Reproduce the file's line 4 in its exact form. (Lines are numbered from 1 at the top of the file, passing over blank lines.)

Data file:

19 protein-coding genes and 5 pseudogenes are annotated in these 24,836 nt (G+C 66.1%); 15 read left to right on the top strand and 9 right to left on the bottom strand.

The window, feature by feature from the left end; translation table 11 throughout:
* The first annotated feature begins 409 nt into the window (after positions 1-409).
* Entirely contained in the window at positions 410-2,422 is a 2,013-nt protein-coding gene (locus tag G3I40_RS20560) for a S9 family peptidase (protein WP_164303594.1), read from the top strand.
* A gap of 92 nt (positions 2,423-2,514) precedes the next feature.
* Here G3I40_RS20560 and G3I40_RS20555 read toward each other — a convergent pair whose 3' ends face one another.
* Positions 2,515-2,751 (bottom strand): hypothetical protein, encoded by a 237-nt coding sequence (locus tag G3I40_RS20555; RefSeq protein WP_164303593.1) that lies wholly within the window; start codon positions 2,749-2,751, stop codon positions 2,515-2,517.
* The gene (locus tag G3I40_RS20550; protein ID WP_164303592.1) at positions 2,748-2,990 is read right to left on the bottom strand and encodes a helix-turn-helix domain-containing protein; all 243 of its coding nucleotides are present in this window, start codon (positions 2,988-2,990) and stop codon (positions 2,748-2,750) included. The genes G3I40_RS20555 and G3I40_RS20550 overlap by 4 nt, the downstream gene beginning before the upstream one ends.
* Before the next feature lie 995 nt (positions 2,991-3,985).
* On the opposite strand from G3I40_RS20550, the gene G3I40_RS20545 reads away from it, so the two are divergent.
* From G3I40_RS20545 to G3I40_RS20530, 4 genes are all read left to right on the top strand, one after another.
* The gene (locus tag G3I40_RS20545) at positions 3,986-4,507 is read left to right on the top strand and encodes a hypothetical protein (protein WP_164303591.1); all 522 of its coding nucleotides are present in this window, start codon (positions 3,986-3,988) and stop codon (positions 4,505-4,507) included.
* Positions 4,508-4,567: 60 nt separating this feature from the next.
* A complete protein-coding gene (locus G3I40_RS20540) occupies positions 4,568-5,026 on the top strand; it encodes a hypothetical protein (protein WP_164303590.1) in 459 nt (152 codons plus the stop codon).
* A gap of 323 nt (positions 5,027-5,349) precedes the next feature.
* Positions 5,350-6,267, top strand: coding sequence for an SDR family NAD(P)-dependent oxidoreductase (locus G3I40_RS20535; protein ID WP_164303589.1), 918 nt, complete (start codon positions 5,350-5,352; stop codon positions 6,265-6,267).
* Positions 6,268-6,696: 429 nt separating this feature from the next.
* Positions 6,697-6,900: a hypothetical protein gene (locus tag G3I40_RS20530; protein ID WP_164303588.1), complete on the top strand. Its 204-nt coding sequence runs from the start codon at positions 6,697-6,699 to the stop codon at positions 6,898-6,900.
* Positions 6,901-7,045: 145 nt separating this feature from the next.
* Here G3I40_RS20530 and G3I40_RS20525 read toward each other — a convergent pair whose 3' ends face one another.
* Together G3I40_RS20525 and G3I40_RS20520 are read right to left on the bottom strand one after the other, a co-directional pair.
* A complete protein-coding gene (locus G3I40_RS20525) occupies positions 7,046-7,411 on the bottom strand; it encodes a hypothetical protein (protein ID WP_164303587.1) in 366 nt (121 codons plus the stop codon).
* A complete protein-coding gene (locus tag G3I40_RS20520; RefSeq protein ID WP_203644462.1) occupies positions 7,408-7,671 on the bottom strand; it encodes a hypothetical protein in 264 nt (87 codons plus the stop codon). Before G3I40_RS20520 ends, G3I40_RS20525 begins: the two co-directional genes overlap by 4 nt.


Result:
* Entirely contained in the window at positions 410-2,422 is a 2,013-nt protein-coding gene (locus tag G3I40_RS20560) for a S9 family peptidase (protein WP_164303594.1), read from the top strand.